Yaya Touré: A wage cut would hardly leave him destitute
We all know where most of top soccer’s gate-money goes these days—into the bulging pockets of the multi-millionaire players we pay our pennies to see.
Quite right, too, though it would be nice if it was carved up a little more fairly, so the poor fan would not have to cough up a fortune to take his kids to a big game.
I mean, how many Premier League lifestyles would be ruined by a £20,000-a-week maximum wage?
Well, maybe Yaya Touré would feel the pinch at losing more than 90 percent of his salary at Manchester City. But you would struggle to find anyone in civvy street who wouldn't salivate at the thought of earning a cool £1million basic.
Wage-capping is a topic for the future, but have you ever wondered where all the takings went in the, ‘50s and ‘60s, for example, when professional footballers in the UK took home a maximum of £20 a week?
The gate-money didn’t end up in their pockets, that’s for sure. And equally certainly, the fans didn’t get in for nothing. So where did it all go?
When I started watching Cardiff City FC in my early teens, they were a half-decent side. On second thought, they were a completely decent side, because they were in the old First Division, the Premier League of that era.
We would regularly rake in massive crowds when the big boys like Manchester United and Spurs came to Wales. Indeed, when Danny Blanchflower’s all-conquering Tottenham side came to Ninian Park in their 1960-61 double-winning season, the terraces were packed with 47,000 fans—myself among them.
Of course, we didn’t pay 30 quid or more to get in, as many Premier League fans do today.
I think they fleeced us for two shillings (that’s 10p in today's money) for adults and ninepence (less than 4p) for kids.
My Dad would give his soccer-mad daughter half a crown (12.5p) just to get rid of me on a Saturday. So I’d hop onto a train from Caerphilly to Ninian Park Halt with a couple of male friends and watch my beloved Bluebirds take on the best.
(It’s amazing to think that 12.5p bought a return rail ticket, entrance to the game, a programme and even five cigarettes if you so desired.)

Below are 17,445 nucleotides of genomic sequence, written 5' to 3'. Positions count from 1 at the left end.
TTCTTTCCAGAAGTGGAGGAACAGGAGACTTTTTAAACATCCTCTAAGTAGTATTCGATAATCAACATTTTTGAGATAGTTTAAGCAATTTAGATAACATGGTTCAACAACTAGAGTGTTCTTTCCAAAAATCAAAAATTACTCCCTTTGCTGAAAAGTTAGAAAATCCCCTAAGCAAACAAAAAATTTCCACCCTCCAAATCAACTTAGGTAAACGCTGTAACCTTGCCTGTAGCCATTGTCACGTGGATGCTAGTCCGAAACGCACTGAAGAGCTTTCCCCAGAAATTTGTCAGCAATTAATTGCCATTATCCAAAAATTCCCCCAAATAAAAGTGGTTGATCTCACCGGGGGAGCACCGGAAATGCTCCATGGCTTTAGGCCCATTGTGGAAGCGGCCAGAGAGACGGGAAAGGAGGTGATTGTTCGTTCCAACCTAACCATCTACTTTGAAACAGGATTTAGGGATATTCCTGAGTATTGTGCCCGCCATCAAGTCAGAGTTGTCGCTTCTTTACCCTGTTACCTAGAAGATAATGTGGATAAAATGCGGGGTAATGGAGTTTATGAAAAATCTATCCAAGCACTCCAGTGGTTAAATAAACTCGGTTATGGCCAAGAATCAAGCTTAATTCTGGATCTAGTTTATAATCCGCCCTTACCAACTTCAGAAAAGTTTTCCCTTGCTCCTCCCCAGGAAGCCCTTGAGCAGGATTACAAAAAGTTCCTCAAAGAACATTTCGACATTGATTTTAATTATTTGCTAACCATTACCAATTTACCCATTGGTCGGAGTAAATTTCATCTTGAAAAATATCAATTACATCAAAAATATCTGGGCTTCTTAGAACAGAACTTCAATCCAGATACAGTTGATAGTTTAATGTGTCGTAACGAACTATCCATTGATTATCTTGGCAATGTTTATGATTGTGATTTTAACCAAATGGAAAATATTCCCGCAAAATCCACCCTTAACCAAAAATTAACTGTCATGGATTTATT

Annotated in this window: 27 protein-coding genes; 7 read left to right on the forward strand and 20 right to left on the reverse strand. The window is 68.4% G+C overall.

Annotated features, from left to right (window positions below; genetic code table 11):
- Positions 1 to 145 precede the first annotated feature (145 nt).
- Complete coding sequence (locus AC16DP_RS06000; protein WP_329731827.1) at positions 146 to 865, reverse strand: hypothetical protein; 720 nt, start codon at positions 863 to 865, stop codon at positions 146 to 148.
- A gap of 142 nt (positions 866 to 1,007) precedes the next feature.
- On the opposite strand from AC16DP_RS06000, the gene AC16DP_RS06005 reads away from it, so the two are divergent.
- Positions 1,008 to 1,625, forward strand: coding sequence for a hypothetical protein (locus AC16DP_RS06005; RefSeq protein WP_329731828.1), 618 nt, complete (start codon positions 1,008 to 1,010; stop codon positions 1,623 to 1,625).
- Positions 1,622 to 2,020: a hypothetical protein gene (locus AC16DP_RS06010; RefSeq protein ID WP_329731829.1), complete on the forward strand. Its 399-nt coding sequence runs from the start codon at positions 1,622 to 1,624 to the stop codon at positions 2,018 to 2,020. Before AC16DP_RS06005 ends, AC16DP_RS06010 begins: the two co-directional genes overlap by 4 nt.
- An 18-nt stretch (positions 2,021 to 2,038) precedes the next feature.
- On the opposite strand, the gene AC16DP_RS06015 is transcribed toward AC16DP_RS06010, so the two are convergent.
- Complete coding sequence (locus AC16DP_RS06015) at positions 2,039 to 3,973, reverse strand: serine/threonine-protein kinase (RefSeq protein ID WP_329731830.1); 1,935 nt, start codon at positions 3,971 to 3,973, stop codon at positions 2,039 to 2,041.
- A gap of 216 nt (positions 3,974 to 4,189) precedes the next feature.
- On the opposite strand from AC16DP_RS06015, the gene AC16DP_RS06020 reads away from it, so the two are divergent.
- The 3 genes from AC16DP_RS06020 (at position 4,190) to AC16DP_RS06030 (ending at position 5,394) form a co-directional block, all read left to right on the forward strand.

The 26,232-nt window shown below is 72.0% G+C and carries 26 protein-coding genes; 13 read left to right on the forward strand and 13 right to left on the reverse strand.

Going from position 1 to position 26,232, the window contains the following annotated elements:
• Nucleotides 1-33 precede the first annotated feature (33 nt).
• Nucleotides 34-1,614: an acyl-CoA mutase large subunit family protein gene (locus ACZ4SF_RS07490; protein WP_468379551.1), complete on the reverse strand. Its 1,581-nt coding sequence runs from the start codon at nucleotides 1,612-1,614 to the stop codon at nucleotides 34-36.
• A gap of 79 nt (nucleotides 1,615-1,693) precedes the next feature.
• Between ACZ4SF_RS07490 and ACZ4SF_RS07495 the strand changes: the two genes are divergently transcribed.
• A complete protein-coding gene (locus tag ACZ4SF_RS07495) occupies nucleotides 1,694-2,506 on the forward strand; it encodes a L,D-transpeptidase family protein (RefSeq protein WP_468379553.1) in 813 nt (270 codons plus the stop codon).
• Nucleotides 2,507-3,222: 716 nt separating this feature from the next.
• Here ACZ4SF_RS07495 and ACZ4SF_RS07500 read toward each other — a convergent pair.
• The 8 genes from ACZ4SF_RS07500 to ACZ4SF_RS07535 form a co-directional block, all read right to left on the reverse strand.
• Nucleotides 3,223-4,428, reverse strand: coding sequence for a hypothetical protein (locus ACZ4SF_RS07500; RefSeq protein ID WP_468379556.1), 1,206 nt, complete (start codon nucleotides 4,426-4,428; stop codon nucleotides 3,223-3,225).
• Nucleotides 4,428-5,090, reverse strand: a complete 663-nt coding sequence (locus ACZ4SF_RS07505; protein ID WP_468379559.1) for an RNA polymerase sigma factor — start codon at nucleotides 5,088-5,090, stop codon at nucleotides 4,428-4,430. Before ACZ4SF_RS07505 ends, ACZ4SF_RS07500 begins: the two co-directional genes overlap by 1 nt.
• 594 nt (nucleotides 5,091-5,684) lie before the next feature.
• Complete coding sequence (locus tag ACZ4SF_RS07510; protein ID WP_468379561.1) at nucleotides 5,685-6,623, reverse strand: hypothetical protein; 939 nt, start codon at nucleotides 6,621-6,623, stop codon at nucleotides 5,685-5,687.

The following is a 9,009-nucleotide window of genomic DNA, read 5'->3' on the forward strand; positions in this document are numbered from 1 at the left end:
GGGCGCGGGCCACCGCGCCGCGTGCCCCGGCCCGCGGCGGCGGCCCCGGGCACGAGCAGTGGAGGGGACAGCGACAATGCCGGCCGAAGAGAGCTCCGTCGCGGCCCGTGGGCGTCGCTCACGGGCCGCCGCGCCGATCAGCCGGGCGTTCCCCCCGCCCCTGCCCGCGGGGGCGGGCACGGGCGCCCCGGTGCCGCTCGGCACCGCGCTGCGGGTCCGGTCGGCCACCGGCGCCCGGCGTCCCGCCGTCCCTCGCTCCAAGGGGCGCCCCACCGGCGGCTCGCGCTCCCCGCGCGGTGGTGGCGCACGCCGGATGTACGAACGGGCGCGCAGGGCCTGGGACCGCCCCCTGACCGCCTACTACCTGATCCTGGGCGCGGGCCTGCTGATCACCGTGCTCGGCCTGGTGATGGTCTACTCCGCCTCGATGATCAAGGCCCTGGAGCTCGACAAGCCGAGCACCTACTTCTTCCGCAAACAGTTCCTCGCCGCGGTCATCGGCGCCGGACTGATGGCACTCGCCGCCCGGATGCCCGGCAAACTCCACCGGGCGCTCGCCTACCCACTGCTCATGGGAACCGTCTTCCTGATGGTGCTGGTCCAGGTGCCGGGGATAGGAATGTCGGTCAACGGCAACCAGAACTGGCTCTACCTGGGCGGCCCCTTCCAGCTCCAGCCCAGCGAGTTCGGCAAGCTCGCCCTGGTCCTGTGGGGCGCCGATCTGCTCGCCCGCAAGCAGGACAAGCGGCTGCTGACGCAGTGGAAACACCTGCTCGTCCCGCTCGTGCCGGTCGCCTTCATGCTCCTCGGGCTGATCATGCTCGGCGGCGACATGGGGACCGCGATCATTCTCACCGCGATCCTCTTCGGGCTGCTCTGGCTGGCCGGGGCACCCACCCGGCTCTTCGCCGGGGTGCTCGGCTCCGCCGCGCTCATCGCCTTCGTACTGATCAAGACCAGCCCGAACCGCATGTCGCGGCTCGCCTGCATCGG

It was on March 11, 1961 that Spurs came to South Wales on their all-conquering travels. I’ll never forget the occasion, because we beat them 3-2.
But where, I wonder, did all the gate-money go?
There were no substitutes in those days, leaving just 22 players to pay at a maximum of £20—that’s £440 at most. Presumably the managers didn’t get a lot more; let’s say another £30 each for team bosses Bill Jones and Bill Nicholson.
So the people who made it all possible received an estimated £500 between them.
Now for the money that came in through the turnstiles.
Let’s be generous and say that 12,000 of the fans that day were juniors. That’s 35,000 adults, at 10p (£3,500) (though I'm sure some seats were considerably more expensive), plus 12,000 kids at 4p (£480).
Total gate money = £3,980.
That leaves around £3,500 unaccounted for. OK, there were grounds' staff and a modicum of stewards to pay as well (there was no trouble at games in those days, so the police presence would have been only minimal).
But presumably, £3,000 or so of those takings went into the pockets of the directors—SIX times as much as the players and two managers put together!
Have I got something wrong here?
I never was much good at mathematics, but I’d love to know where all the money actually went. Can anyone enlighten me or does no-one else remember that far back?
Reflecting on the way players were remunerated in the 1960s, perhaps we should not be so harsh on today’s prima donnas. They are the people we pay to watch, so it’s only fair that they get a big slice of the gate money.
The problem is that enormous contracts and greedy agents are responsible for ever-escalating ticket prices that many of us just can’t afford.
One solution would be to cut top players’ wages by at least half (which would still leave them in a life of luxury) and reduce admission prices by 50 percent.
Or would that be too logical to be practical?
Meanwhile, I’m off to look for Sherlock Holmes. He’s sure to know where the missing money went...